Meet Ranger! He's a time-traveling golden retriever who has a nose for trouble . . . and always saves the day! Ranger has been trained as a search-and-rescue dog, but can't officially pass the test because he's always getting distracted by squirrels during exercises. One day, he finds a mysterious first aid kit in the garden and is transported to the year 1850, where he meets a young boy named Sam Abbott. Sam's family is migrating west on the Oregon Trail, and soon after Ranger arrives he helps the boy save his little sister. Ranger thinks his job is done, but the Oregon Trail can be dangerous, and the Abbotts need Ranger's help more than they realize!
In 2012 author, blogger and long-distance bicyclist Don Weinell undertook a quest to retrace the 2100 miles of the Oregon Trail - on bicycle. Bicycling the Oregon Trail describes, in both word and picture, the history, landscape, landmarks, and people that Weinell encountered along the way. Bicycling the Oregon Trail includes GPS coordinates for important landmarks and maps showing the route Weinell took as he made his way from Missouri to Oregon on bicycle. --Amazon.
An in-depth history of the Oregon Trail follows the route used by fur traders, missionaries, and mountain men, offering colorful stories about the hardships and triumphs of the massive migration.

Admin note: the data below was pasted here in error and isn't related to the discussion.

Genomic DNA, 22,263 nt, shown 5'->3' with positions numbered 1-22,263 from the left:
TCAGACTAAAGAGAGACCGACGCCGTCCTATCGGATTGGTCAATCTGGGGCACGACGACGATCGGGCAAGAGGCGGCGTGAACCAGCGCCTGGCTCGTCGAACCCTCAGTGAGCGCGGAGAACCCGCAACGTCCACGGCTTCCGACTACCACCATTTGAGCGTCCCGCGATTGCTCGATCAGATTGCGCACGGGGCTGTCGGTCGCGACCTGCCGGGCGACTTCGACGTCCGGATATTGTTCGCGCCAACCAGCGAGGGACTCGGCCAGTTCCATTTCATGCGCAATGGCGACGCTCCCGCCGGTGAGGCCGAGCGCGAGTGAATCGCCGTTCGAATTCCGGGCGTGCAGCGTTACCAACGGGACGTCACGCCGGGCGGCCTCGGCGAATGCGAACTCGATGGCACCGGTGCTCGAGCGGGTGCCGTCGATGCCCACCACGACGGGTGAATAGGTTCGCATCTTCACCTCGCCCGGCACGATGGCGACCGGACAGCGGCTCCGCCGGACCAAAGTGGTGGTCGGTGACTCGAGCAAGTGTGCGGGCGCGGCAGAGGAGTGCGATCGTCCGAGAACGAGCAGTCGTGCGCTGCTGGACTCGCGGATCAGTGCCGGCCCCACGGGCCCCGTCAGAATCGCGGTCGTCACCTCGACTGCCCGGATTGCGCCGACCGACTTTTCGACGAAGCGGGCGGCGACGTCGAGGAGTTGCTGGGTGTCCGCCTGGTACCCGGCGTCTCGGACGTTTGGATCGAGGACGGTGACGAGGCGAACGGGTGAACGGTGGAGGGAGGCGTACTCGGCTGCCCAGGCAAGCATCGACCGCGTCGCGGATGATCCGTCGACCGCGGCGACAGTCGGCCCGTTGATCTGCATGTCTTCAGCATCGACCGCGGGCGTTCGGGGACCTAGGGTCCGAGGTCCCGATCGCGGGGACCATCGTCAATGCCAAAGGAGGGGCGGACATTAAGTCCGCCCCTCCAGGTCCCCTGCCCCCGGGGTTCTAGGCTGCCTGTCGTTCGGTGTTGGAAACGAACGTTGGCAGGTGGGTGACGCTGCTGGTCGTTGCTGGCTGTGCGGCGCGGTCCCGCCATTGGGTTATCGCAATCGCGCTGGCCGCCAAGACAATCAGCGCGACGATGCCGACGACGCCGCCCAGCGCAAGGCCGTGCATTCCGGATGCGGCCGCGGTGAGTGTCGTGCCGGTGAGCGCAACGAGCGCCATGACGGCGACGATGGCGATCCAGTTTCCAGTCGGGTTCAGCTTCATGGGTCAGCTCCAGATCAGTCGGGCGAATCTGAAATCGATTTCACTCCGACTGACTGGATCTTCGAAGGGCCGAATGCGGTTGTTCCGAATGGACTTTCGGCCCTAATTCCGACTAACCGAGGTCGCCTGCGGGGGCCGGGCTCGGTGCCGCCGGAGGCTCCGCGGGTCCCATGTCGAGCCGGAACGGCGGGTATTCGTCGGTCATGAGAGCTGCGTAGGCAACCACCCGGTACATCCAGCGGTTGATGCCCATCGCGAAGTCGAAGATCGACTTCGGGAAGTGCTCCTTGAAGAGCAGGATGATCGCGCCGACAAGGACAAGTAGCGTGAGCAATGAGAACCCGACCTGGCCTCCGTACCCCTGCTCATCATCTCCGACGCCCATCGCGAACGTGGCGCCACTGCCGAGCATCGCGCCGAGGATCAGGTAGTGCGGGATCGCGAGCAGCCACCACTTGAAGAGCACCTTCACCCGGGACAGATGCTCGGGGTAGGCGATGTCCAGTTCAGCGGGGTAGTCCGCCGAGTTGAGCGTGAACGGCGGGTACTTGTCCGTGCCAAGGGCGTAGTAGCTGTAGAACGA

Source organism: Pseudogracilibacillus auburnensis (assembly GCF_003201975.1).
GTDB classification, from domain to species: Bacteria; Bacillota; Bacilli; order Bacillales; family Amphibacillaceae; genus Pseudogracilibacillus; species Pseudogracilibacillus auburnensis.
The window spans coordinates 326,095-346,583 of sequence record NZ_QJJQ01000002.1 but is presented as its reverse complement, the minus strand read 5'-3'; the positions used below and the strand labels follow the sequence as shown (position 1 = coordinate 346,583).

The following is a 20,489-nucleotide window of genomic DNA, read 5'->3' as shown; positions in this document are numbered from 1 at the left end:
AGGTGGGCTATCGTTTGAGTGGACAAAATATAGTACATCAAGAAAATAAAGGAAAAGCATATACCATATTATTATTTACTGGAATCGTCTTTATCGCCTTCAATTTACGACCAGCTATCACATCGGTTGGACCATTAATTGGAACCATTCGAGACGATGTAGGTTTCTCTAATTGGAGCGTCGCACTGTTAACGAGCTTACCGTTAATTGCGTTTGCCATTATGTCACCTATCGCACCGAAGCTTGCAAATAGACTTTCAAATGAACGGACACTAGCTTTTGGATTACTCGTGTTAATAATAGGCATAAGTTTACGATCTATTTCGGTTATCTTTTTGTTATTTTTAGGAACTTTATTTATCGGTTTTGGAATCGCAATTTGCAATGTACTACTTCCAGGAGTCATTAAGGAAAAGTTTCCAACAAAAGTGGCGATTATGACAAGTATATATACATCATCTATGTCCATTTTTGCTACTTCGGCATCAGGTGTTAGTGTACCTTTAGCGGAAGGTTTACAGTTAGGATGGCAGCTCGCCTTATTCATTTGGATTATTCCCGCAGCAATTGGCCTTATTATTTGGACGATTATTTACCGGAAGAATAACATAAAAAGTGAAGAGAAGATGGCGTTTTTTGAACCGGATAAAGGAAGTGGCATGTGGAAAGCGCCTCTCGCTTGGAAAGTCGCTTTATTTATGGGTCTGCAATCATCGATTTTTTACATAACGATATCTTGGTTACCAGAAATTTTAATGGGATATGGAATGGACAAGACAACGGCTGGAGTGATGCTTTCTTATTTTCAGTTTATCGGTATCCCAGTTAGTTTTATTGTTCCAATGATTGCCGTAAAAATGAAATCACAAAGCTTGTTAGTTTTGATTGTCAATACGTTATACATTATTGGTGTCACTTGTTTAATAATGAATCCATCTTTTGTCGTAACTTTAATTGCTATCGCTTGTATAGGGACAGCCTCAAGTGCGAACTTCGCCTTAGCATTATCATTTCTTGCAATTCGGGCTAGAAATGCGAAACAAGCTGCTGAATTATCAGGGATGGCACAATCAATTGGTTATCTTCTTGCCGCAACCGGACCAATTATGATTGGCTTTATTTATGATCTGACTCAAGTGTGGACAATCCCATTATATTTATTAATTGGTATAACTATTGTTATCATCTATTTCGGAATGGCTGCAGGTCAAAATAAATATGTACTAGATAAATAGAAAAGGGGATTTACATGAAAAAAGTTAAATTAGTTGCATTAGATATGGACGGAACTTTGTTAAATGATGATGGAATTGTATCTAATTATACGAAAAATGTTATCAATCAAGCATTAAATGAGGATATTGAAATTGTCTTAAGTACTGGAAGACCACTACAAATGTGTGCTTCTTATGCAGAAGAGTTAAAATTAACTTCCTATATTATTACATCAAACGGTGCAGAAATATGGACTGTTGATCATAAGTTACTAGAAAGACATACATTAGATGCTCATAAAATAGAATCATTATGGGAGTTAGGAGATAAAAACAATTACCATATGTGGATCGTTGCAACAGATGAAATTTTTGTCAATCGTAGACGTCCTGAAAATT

Learn about the courageous Americans who journeyed on the Oregon Trail in this picture book perfect for the Common Core It’s 1848, and brave families band together in covered wagons to head west. Each spread introduces a different speaker to tell his or her part of the story: there’s Carl Hawks, son of the wagon train leader; Louisa Bailey, the newlywed; Chankoowashtay, a Sioux brave; and more. Like its acclaimed predecessor Colonial Voices, this book showcases a thrilling—and often dangerous—time in our history. Richly detailed illustrations bring the story of the great Westward Expansion to vivid life.
Excitement over the West inspired thousands of Americans in the mid-1800s to start new lives on the other side of the continent. The Oregon Trailfollows the trials and hopes of the emigrants' journeys. Easy-to-read text, vivid images, and helpful back matter give readers a clear look at this subject. Features include a table of contents, maps, a glossary, additional resources, and an index. Aligned to Common Core Standards and correlated to state standards. Core Library is an imprint of Abdo Publishing, a division of ABDO.